PREW: He’s wonderful. I worked with Simon before on THE BORGIAS on Showtime. We did two seasons of that with him, and he’s just a wonderful director. He has massive things ahead of him. I wouldn’t be surprised if he was one of the ones to watch.
AX: Do you get to play any contemporary characters?
PREW: [laughs] I do. It’s funny – the next project I have lined up is also a BBC period drama, it’s set in 1920, it’s called THE VILLAGE. It’s the second season. It’s a show that’s [aired] throughout Europe. I had a movie out this summer called KICK-ASS 2, which was very much a contemporary movie, and I play Kick-Ass’ best mate in that, a character called Todd. So that was very contemporary and very sardonic and part of a franchise. But again, another American part. I do mostly Americans these days. I kind of enjoy it. It’s part of the territory – I get to transform.
AX: Is there a different vibe in working in the U.S., or at least a U.S.-produced, North-American-shot production, than in the U.K.?
PREW: Yes, I think there is. What’s the difference? I suppose it’s bigger here, if that makes sense. Crews are bigger, there’s more money to play with and therefore by and large I think people do take on bigger projects. But I would argue there’s perhaps more of a community vibe in the U.K. It’s a much, much smaller pool and consequently, everyone knows each other. It feels more familial, if that makes sense.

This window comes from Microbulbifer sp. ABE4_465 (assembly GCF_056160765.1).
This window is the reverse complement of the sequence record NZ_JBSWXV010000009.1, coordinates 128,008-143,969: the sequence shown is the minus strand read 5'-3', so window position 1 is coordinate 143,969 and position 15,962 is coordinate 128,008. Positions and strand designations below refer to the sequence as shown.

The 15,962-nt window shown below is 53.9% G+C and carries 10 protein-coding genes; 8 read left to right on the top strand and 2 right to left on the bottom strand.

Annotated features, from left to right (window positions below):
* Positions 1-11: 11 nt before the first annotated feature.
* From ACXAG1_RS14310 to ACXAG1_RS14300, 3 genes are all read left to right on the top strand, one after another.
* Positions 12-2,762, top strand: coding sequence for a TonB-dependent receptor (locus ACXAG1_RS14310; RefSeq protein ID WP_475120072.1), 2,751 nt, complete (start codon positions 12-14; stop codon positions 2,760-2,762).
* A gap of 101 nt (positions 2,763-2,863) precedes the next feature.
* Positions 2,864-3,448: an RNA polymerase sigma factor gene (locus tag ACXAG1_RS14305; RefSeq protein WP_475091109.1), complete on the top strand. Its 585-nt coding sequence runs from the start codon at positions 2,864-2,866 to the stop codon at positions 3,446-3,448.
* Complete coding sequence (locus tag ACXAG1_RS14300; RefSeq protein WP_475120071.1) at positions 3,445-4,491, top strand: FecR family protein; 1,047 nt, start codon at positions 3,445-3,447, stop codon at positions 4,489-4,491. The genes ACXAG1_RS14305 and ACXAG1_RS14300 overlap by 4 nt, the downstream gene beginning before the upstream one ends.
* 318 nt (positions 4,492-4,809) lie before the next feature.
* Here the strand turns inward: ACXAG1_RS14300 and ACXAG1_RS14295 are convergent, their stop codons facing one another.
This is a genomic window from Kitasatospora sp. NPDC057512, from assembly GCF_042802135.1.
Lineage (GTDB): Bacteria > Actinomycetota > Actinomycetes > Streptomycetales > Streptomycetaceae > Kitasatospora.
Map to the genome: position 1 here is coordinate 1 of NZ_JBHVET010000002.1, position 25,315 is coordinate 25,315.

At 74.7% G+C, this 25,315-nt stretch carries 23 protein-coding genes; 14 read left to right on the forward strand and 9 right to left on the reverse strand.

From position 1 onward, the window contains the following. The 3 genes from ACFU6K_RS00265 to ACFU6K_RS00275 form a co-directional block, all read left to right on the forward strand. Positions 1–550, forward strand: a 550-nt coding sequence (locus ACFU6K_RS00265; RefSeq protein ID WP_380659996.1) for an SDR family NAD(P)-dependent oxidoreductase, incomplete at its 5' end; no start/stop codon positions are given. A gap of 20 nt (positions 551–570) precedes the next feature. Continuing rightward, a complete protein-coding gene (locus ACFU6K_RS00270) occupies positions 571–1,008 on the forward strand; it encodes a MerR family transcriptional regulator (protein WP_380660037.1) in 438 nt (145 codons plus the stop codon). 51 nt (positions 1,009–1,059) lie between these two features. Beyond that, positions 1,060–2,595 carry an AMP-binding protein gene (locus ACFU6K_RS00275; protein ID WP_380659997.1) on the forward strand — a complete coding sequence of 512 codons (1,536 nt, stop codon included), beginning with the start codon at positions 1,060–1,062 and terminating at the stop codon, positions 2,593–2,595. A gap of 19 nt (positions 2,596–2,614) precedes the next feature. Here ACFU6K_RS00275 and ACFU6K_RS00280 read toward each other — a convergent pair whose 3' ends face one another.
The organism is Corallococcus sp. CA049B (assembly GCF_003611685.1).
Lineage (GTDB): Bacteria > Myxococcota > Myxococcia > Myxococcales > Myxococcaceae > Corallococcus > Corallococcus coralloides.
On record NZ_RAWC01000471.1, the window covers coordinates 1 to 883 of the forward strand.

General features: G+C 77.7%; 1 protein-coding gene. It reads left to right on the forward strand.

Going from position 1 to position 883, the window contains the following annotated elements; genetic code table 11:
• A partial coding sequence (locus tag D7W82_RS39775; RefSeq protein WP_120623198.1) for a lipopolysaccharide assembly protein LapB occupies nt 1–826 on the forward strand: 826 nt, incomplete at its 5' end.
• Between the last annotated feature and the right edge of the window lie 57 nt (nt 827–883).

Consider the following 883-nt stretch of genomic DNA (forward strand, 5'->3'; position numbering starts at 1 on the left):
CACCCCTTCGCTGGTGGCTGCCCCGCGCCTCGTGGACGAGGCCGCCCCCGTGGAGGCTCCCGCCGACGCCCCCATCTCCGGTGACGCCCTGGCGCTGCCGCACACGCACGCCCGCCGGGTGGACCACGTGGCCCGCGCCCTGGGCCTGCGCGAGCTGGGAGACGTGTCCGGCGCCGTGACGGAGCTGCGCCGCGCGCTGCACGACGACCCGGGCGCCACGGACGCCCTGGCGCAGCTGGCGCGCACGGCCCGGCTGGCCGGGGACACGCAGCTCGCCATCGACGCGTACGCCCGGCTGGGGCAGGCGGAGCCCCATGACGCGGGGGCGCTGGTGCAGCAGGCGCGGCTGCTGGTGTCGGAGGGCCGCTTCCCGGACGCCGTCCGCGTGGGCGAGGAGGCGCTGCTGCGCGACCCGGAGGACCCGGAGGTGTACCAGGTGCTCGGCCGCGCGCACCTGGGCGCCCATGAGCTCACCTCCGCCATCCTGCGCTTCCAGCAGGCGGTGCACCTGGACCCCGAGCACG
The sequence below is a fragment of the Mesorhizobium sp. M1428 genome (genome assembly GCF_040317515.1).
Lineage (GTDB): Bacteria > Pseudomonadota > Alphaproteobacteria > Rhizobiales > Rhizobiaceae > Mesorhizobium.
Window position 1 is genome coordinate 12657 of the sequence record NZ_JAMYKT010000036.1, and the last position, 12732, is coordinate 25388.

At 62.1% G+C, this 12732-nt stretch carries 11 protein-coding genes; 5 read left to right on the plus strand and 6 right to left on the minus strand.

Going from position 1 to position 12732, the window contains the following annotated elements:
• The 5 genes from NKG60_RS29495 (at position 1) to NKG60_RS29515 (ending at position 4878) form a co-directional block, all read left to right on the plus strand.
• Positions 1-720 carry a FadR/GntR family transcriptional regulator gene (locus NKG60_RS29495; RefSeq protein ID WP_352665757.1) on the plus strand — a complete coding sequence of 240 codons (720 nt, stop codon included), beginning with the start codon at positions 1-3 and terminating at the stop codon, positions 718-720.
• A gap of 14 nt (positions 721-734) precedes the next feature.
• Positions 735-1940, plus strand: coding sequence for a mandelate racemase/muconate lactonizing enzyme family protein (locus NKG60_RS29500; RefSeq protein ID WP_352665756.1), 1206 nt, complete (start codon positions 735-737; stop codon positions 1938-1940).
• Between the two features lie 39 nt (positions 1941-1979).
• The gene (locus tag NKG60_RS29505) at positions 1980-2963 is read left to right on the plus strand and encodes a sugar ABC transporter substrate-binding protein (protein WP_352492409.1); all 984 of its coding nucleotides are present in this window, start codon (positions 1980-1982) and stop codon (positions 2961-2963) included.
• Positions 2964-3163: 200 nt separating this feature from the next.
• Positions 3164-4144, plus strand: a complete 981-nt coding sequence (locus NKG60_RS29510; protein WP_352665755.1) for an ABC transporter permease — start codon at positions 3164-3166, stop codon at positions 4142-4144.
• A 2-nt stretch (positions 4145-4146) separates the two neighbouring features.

AX: Is there anything we should know about KLONDIKE?
PREW: Read the book [GOLD DIGGERS] . The book’s brilliant. It’s a really wonderful tale. It makes you understand the series far more, I think. And there’s so much going on. The series itself is like a novel – there are so many strands and so many different concepts and ideas and themes, you could watch it many, many times. It’s a trilogy, really. It’s three movies put together for TV. So if you are interested in that, I would read the book. There’s a lot there.
AGREE? DISAGREE? LET YOUR VOICE BE HEARD – COMMENT BELOW
Article Source: Assignment X
Article: Exclusive interview with KLONDIKE star Augustus Prew